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Engorged female hard tick

6262 We found this on our dog. From Osoyoos B.C

Number 6262 This is an engorged female hard tick (family Ixodidae); likely in the genus Dermacentor. You may want to have your dog checked by a veterinarian if it shows any sign of illness during the next couple of weeks.

Funnel Weaver

6221 This was found in my bathtub a couple hours after bathing my son. I almost showered with it. What is it and is it dangerous? I live out on a farm and it was released far from the house. From Proton Station, Ontario.

Number 6221 – This is most likely is a funnel weaver (family Agelenidae) in the genus Eratigena; see Click here for an example. These are not dangerous to humans.

Hacklemesh/Lace weaver spider

6213 Found this guy in my kitchen and handily escorted him outside to play, but am very curious as to what kind of spider it might be and should I have granted him leniency?

Number 6213 – This is a hacklemesh/lace weaver spider (family Amaurobiidae); like the vast majority of spiders, it has venom glands and thus technically can be considered venomous. However, they are not at all dangerous to humans. This spider appears to be Callobius severusClick here for more information.

female orb-weaving spider

female orb-weaving spider

6166 Hello I would greatly appreciate it if you could help me identify this spider thank you.  Nicola

This is a very well-fed (and likely gravid) female orb-weaving spider in the genus Araneus, likely A. diadematus, a very common and widespread species in the northern hemisphere. In North America, it usually is called a cross spider whereas in Europe, it usually is called the European garden spider. See for more detailed information  Ed Saugstad, retired entomologist; Sinks Grove, WV.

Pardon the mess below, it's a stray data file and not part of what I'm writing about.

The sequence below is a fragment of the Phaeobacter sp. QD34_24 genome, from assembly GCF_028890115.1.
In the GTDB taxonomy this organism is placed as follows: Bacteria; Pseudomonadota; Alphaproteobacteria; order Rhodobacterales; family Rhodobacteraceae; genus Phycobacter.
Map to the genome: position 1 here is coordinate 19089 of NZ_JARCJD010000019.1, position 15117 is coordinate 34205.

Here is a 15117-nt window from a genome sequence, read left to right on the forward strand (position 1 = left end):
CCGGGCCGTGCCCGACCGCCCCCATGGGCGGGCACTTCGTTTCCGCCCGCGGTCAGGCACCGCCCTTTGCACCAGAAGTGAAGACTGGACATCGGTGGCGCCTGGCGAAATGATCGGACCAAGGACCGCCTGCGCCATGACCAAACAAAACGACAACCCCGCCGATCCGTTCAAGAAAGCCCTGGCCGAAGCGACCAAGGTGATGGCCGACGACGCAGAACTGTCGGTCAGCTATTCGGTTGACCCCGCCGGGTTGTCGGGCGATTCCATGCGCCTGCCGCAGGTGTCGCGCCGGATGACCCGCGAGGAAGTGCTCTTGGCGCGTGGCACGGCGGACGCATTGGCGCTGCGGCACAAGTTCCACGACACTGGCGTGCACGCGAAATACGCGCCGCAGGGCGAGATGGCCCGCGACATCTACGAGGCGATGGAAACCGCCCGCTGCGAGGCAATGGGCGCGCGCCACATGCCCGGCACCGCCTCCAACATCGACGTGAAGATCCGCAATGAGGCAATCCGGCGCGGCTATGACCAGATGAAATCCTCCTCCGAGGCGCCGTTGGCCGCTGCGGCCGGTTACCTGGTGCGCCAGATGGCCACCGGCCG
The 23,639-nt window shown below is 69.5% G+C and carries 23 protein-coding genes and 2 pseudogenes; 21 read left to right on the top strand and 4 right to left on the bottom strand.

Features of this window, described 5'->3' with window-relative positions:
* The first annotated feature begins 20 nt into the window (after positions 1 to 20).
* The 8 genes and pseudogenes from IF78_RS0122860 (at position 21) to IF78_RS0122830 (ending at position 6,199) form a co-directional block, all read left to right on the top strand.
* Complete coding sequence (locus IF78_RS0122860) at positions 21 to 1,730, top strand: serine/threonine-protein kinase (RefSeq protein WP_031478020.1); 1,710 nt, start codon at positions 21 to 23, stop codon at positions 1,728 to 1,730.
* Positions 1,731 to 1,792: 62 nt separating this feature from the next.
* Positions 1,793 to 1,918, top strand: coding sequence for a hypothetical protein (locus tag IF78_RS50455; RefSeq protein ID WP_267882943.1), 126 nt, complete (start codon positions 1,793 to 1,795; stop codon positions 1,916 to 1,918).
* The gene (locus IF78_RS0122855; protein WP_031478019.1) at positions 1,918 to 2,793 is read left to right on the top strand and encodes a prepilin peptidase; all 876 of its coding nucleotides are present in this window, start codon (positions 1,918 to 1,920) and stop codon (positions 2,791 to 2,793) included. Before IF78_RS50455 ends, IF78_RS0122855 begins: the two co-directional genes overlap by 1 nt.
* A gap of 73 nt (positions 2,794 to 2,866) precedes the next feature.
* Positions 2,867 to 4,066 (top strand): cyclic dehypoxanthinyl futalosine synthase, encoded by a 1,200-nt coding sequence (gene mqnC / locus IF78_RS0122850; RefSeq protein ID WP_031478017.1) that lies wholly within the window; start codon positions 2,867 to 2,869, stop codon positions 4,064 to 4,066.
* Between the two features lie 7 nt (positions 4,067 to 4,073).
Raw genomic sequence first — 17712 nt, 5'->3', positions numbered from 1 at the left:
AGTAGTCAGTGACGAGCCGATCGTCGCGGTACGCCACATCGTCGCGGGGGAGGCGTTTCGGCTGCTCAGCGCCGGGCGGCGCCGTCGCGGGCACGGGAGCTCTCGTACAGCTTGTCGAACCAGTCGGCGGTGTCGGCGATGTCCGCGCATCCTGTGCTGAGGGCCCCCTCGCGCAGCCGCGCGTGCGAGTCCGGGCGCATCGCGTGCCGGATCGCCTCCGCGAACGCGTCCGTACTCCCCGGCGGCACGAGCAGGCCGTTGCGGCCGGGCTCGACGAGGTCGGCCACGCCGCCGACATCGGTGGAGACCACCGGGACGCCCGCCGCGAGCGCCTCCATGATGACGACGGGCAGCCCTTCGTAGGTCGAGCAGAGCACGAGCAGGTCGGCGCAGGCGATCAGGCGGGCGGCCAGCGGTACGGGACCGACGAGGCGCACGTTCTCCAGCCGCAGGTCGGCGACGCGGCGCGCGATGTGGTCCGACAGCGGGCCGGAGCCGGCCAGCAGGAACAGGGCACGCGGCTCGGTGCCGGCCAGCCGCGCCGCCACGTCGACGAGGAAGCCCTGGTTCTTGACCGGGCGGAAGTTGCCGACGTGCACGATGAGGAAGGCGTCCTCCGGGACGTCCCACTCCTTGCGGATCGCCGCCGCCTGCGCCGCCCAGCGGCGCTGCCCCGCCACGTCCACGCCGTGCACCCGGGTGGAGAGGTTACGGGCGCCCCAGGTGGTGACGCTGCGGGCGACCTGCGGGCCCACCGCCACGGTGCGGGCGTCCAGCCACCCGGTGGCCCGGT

Hackle-mesh weaver male spider

5679 Found on my bathroom floor on May 5th in Stoney Creek, Ontario. It is the second of two I’ve found and about the size of a looney including its legs.

This is a male spider, it looks like a hackle-mesh weaver (family Amaurobiidae). Some Agelenids (funnel weavers) are very similar in appearance, but their spinnerets usually are clearly visible in dorsal view. Ed Saugstad, retired entomologist; Sinks Grove, WV.

Folding door trapdoor spider

5660  From Saltspring Island BC Canada.  On May 4 2016.  This spider’s body (head to bottom less legs) measures about 2 cm long and 3/4cm wide.  Tara.

This appears to be another folding-door trapdoor spider in the family Antrodiaetidae; see nos. 5638, 5640, and 5656 for other examples. Ed Saugstad, retired entomologist; Sinks Grove, WV.

Funnel Weaver Spider

5655   Hi there,  I found this spider stradldling the inside corner of my frontroom wall.   I have never seen a spider this size in my house before.  What kind of spider is this?  I live in Westbank,   BC.  Thank you for your time and help!  Lana

This spider is in the family Agelenidae (funnel weaver/grass spiders). It might be a giant house spider, Eratigena atrica – see for images and more detailed information. Ed Saugstad, retired entomologist; Sinks Grove, WV.

Jumping Spider